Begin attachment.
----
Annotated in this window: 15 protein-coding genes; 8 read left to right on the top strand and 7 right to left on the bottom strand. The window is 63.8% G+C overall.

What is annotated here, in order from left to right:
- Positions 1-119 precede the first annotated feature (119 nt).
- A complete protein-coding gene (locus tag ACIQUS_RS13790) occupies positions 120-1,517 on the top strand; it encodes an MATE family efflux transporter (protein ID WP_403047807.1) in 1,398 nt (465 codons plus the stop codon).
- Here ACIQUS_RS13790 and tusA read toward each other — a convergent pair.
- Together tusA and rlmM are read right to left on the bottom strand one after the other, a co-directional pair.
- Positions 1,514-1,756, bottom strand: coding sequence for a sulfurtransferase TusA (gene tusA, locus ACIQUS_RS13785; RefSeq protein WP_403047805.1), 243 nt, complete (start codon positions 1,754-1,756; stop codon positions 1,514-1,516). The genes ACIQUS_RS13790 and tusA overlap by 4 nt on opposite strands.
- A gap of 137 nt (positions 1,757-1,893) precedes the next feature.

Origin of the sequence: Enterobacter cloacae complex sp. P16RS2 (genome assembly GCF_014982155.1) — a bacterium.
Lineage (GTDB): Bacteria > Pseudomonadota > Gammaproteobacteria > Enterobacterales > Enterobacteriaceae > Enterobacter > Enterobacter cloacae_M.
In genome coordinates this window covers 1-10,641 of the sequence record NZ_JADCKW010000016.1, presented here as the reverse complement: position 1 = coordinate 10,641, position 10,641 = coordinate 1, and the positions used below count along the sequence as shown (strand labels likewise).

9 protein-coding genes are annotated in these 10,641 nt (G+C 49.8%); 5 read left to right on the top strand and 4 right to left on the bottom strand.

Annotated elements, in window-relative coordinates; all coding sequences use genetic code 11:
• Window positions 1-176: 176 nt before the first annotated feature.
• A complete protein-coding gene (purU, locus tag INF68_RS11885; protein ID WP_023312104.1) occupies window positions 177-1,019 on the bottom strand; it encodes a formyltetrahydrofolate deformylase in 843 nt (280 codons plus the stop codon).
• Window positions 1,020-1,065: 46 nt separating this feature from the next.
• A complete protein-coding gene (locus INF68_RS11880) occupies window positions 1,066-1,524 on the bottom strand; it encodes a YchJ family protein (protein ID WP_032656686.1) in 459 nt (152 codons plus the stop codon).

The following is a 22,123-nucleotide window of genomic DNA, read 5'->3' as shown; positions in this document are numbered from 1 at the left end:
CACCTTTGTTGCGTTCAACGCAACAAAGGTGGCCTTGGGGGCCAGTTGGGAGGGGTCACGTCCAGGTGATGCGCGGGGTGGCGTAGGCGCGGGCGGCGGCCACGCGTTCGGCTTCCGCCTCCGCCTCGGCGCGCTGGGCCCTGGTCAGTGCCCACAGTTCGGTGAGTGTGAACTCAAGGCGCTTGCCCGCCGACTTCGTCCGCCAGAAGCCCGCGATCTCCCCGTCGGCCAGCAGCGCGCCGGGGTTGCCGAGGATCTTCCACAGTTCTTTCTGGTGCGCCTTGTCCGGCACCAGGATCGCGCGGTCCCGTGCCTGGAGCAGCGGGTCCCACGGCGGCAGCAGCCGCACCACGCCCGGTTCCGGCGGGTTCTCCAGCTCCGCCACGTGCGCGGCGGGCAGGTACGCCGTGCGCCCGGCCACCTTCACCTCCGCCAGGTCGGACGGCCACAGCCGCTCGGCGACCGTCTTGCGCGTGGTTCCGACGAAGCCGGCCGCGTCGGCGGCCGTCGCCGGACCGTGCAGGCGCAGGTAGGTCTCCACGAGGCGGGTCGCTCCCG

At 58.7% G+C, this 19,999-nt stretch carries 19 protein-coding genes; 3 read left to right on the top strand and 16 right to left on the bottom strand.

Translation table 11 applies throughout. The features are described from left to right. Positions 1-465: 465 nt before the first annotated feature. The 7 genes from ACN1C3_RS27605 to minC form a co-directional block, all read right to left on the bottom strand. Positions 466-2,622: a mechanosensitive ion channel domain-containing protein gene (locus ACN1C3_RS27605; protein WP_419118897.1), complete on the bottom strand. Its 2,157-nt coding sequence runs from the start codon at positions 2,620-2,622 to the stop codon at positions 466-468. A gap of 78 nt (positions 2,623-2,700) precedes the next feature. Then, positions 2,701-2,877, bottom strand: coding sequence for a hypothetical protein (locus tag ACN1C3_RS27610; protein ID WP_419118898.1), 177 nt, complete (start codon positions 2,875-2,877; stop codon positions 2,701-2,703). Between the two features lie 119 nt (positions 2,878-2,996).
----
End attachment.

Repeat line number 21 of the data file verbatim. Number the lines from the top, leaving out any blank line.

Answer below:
Translation table 11 applies throughout. The features are described from left to right. Positions 1-465: 465 nt before the first annotated feature. The 7 genes from ACN1C3_RS27605 to minC form a co-directional block, all read right to left on the bottom strand. Positions 466-2,622: a mechanosensitive ion channel domain-containing protein gene (locus ACN1C3_RS27605; protein WP_419118897.1), complete on the bottom strand. Its 2,157-nt coding sequence runs from the start codon at positions 2,620-2,622 to the stop codon at positions 466-468. A gap of 78 nt (positions 2,623-2,700) precedes the next feature. Then, positions 2,701-2,877, bottom strand: coding sequence for a hypothetical protein (locus tag ACN1C3_RS27610; protein ID WP_419118898.1), 177 nt, complete (start codon positions 2,875-2,877; stop codon positions 2,701-2,703). Between the two features lie 119 nt (positions 2,878-2,996).